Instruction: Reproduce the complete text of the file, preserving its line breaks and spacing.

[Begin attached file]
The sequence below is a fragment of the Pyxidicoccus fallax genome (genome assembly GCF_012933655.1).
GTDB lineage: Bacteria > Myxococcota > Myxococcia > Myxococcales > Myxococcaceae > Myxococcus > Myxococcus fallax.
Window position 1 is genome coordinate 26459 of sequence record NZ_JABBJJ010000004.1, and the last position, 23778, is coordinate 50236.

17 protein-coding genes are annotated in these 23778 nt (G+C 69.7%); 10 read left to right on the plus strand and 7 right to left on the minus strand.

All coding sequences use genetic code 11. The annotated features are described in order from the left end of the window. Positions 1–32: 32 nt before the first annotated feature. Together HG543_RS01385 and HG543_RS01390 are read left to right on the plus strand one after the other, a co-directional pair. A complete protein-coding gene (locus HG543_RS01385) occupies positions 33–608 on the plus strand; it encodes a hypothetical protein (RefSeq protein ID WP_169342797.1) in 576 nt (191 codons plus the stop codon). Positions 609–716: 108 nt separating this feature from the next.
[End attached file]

The sequence below is a fragment of the Pyxidicoccus fallax genome (genome assembly GCF_012933655.1).
GTDB lineage: Bacteria > Myxococcota > Myxococcia > Myxococcales > Myxococcaceae > Myxococcus > Myxococcus fallax.
Window position 1 is genome coordinate 26459 of sequence record NZ_JABBJJ010000004.1, and the last position, 23778, is coordinate 50236.

17 protein-coding genes are annotated in these 23778 nt (G+C 69.7%); 10 read left to right on the plus strand and 7 right to left on the minus strand.

All coding sequences use genetic code 11. The annotated features are described in order from the left end of the window. Positions 1–32: 32 nt before the first annotated feature. Together HG543_RS01385 and HG543_RS01390 are read left to right on the plus strand one after the other, a co-directional pair. A complete protein-coding gene (locus HG543_RS01385) occupies positions 33–608 on the plus strand; it encodes a hypothetical protein (RefSeq protein ID WP_169342797.1) in 576 nt (191 codons plus the stop codon). Positions 609–716: 108 nt separating this feature from the next.